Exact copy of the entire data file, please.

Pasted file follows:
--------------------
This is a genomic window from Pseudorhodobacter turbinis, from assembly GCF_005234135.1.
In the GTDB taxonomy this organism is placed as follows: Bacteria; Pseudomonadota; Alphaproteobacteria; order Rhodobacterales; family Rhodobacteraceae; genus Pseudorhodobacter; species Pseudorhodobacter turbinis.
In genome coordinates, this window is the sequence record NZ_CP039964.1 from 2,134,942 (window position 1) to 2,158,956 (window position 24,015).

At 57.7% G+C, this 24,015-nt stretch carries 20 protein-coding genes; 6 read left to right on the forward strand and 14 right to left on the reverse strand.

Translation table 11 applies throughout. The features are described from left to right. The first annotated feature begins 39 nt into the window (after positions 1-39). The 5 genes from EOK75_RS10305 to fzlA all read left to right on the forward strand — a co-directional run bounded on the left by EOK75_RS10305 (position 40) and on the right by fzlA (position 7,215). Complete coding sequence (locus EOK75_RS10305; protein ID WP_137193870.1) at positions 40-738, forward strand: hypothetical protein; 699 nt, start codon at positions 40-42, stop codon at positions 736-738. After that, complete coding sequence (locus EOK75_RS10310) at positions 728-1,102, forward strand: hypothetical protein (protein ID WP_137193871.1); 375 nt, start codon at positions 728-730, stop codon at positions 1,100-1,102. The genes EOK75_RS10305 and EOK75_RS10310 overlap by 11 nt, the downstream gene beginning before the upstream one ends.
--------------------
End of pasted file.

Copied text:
This is a genomic window from Pseudorhodobacter turbinis, from assembly GCF_005234135.1.
In the GTDB taxonomy this organism is placed as follows: Bacteria; Pseudomonadota; Alphaproteobacteria; order Rhodobacterales; family Rhodobacteraceae; genus Pseudorhodobacter; species Pseudorhodobacter turbinis.
In genome coordinates, this window is the sequence record NZ_CP039964.1 from 2,134,942 (window position 1) to 2,158,956 (window position 24,015).

At 57.7% G+C, this 24,015-nt stretch carries 20 protein-coding genes; 6 read left to right on the forward strand and 14 right to left on the reverse strand.

Translation table 11 applies throughout. The features are described from left to right. The first annotated feature begins 39 nt into the window (after positions 1-39). The 5 genes from EOK75_RS10305 to fzlA all read left to right on the forward strand — a co-directional run bounded on the left by EOK75_RS10305 (position 40) and on the right by fzlA (position 7,215). Complete coding sequence (locus EOK75_RS10305; protein ID WP_137193870.1) at positions 40-738, forward strand: hypothetical protein; 699 nt, start codon at positions 40-42, stop codon at positions 736-738. After that, complete coding sequence (locus EOK75_RS10310) at positions 728-1,102, forward strand: hypothetical protein (protein ID WP_137193871.1); 375 nt, start codon at positions 728-730, stop codon at positions 1,100-1,102. The genes EOK75_RS10305 and EOK75_RS10310 overlap by 11 nt, the downstream gene beginning before the upstream one ends.